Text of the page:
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Switch Redundancy

Hi

I have ASA with subinterfaces/vlans for DMZ.The DMZ network has a single switch  with no layer-3 vlans in it .The devices that were connected to this switch were down other day due to switch hardware failure.Is there a way I can make sure that these devices plugged into the switch(es) can stay up even if one switch dies..

Thanks

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Accepted Solutions
Hall of Fame Super Blue

Re: Switch Redundancy

CCDECCDE9 wrote:

say I have two ASAs...When switch of Primary ASA goes down..does primary fails over to secondary and all those devices through secondary now ?

Also Daul honed means Network card Teaming you are refering to ?

If you have 2 ASAs you would set it up -

connect ASA1 to switch1 (SW1)

connect ASA2 to switch2 (SW2)

connect SW1 to SW2 with either a L2 trunk or a L2 access port, depending on whether you are running multiple vlans on your DMZ switches.

Lets assume it is connected as above and ASA1 is the active firewall. SW1 is the switch that has the active NICs connected to it. Dual honed simply means each server has 2 NICs, one is active and the other is in standby mode.

1) Failure of active server NIC -  server makes it's other NIC active. This is connected to SW2 . traffic flows to SW2, across the link to SW1 and then to ASA1 which is the active firewall

2) Failure of SW1 - the firewall fails over and ASA2 becomes active. The server NICs to SW2 also become active as SW1 has failed.

3) Failure of ASA1 - ASA2 takes over. The active NICs are still connected to SW1 so traffic goes from servers to SW1 across to SW2 and to ASA2

Jon

6 REPLIES
Hall of Fame Super Blue

Re: Switch Redundancy

CCDECCDE9 wrote:

Hi

I have ASA with subinterfaces/vlans for DMZ.The DMZ network has a single switch  with no layer-3 vlans in it .The devices that were connected to this switch were down other day due to switch hardware failure.Is there a way I can make sure that these devices plugged into the switch(es) can stay up even if one switch dies..

Thanks

You can add a second switch but the problem is you only have one ASA to connect it to. And an ASA cannot have 2 interfaces with the same IP address or an IP address out of the same subnet ie. you can't create the same DMZ on two separate interface on the ASA.

So for redundancy you would need -

1) 2 switches

2) 2 ASA firewalls running in active/standby or active/active

3) each device in the DMZ would need to be dual honed to each switch otherwise there is no point in 1) & 2)

Alternatively you could just have a spare switch with the correct config on it and ready to go.

It really depends on how much downtime costs the company and does this justify making a fully redundant setup.

Jon

New Member

Re: Switch Redundancy

say I have two ASAs...When switch of Primary ASA goes down..does primary fails over to secondary and all those devices through secondary now ?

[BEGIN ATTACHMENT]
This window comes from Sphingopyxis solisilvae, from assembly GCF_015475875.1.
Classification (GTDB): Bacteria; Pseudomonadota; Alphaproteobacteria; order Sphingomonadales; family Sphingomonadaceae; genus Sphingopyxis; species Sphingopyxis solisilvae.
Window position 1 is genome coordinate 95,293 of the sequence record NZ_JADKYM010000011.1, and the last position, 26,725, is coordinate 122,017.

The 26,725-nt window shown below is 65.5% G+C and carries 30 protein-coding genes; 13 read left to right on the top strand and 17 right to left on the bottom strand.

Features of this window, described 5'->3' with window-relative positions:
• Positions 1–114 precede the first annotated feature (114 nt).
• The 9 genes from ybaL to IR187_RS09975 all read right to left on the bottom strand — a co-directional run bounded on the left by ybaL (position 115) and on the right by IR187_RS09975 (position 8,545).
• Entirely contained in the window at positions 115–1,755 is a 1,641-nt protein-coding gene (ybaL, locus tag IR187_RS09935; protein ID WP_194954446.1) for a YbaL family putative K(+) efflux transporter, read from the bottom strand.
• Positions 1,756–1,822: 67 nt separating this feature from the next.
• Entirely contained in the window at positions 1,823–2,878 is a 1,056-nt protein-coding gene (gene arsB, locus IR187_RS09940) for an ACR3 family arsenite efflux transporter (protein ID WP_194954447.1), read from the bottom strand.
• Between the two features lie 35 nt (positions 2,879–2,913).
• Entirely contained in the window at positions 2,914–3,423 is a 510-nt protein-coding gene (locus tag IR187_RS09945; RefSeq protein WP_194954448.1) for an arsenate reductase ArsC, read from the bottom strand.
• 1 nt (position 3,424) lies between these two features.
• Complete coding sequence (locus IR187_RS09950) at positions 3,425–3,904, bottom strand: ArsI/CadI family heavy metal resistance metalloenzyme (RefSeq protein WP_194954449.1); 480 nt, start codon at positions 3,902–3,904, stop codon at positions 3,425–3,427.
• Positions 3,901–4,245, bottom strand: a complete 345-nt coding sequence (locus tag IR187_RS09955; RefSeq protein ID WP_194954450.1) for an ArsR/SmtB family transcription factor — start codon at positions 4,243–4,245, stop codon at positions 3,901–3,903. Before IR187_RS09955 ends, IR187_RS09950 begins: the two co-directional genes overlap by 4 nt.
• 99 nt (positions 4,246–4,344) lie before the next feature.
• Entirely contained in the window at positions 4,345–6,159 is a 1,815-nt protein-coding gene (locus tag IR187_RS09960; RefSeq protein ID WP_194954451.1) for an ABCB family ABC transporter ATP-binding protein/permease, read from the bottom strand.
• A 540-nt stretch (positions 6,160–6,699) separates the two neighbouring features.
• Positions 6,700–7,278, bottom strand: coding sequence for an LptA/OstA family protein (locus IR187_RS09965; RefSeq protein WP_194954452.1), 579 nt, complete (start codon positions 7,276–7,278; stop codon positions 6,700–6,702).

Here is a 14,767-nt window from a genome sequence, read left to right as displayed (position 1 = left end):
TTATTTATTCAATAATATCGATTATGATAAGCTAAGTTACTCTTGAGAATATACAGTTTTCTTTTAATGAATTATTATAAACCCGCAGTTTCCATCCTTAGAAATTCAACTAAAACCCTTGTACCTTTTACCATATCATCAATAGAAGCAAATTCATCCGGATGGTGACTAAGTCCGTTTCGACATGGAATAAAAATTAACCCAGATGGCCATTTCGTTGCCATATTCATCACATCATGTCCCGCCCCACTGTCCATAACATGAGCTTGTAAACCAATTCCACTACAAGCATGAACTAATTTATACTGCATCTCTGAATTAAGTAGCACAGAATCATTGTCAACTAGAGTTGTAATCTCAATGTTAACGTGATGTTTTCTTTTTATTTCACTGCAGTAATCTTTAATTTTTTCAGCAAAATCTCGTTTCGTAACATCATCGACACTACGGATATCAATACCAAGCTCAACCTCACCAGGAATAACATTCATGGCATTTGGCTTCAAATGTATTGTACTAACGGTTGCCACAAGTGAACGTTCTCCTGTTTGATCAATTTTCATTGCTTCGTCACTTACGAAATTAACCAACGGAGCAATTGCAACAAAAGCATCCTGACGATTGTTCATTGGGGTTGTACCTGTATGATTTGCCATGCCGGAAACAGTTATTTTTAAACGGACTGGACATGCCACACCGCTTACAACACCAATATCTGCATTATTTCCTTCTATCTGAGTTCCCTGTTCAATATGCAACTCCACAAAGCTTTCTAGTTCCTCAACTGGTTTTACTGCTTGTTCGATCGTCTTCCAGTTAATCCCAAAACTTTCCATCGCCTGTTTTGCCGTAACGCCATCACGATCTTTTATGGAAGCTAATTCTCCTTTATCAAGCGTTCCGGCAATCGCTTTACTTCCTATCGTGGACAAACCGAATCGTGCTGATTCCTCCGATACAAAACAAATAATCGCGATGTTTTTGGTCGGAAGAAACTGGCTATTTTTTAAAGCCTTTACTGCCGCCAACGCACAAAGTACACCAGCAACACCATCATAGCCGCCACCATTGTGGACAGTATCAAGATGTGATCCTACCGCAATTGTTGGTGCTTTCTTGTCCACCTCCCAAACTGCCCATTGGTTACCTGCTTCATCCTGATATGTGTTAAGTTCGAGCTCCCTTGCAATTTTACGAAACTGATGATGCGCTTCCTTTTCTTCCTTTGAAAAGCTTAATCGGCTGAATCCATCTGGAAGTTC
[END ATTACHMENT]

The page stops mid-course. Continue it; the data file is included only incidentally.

Also Daul honed means Network card Teaming you are refering to ?

Hall of Fame Super Blue

Re: Switch Redundancy

CCDECCDE9 wrote:

say I have two ASAs...When switch of Primary ASA goes down..does primary fails over to secondary and all those devices through secondary now ?

Also Daul honed means Network card Teaming you are refering to ?

If you have 2 ASAs you would set it up -

connect ASA1 to switch1 (SW1)

connect ASA2 to switch2 (SW2)

connect SW1 to SW2 with either a L2 trunk or a L2 access port, depending on whether you are running multiple vlans on your DMZ switches.

Lets assume it is connected as above and ASA1 is the active firewall. SW1 is the switch that has the active NICs connected to it. Dual honed simply means each server has 2 NICs, one is active and the other is in standby mode.

1) Failure of active server NIC -  server makes it's other NIC active. This is connected to SW2 . traffic flows to SW2, across the link to SW1 and then to ASA1 which is the active firewall

2) Failure of SW1 - the firewall fails over and ASA2 becomes active. The server NICs to SW2 also become active as SW1 has failed.

3) Failure of ASA1 - ASA2 takes over. The active NICs are still connected to SW1 so traffic goes from servers to SW1 across to SW2 and to ASA2

Jon

VIP Super Bronze

Re: Switch Redundancy

If you really want redundancy, then you can take a pair of 6500E switches (with the right Sup) and convert them to a VSS set.  This way you can connect each of your servers to 2 different switches that act logically like one, so when one switch is down, your servers are still forwarding traffic using the second switch. But you servers have to have 2 NICs and on the server side you have to team your NICs together and run LACP to the switches.  Then you connect your switches to a set of ASA in active-active or active-passive.

HTH

Reza

Hall of Fame Super Blue

Re: Switch Redundancy

sharifimr wrote:

If you really want redundancy, then you can take a pair of 6500E switches (with the right Sup) and convert them to a VSS set.  This way you can connect each of your servers to 2 different switches that act logically like one, so when one switch is down, your servers are still forwarding traffic using the second switch. But you servers have to have 2 NICs and on the server side you have to team your NICs together and run LACP to the switches.  Then you connect your switches to a set of ASA in active-active or active-passive.

HTH

Reza

Reza

Expensive DMZ though

Just to add you could also do the same with 2 stacked 3750 switches which support cross stack etherchannel.

Jon

VIP Super Bronze

Re: Switch Redundancy

Jon,

I think, I am subconsciously helping Cisco's earnings

Reza

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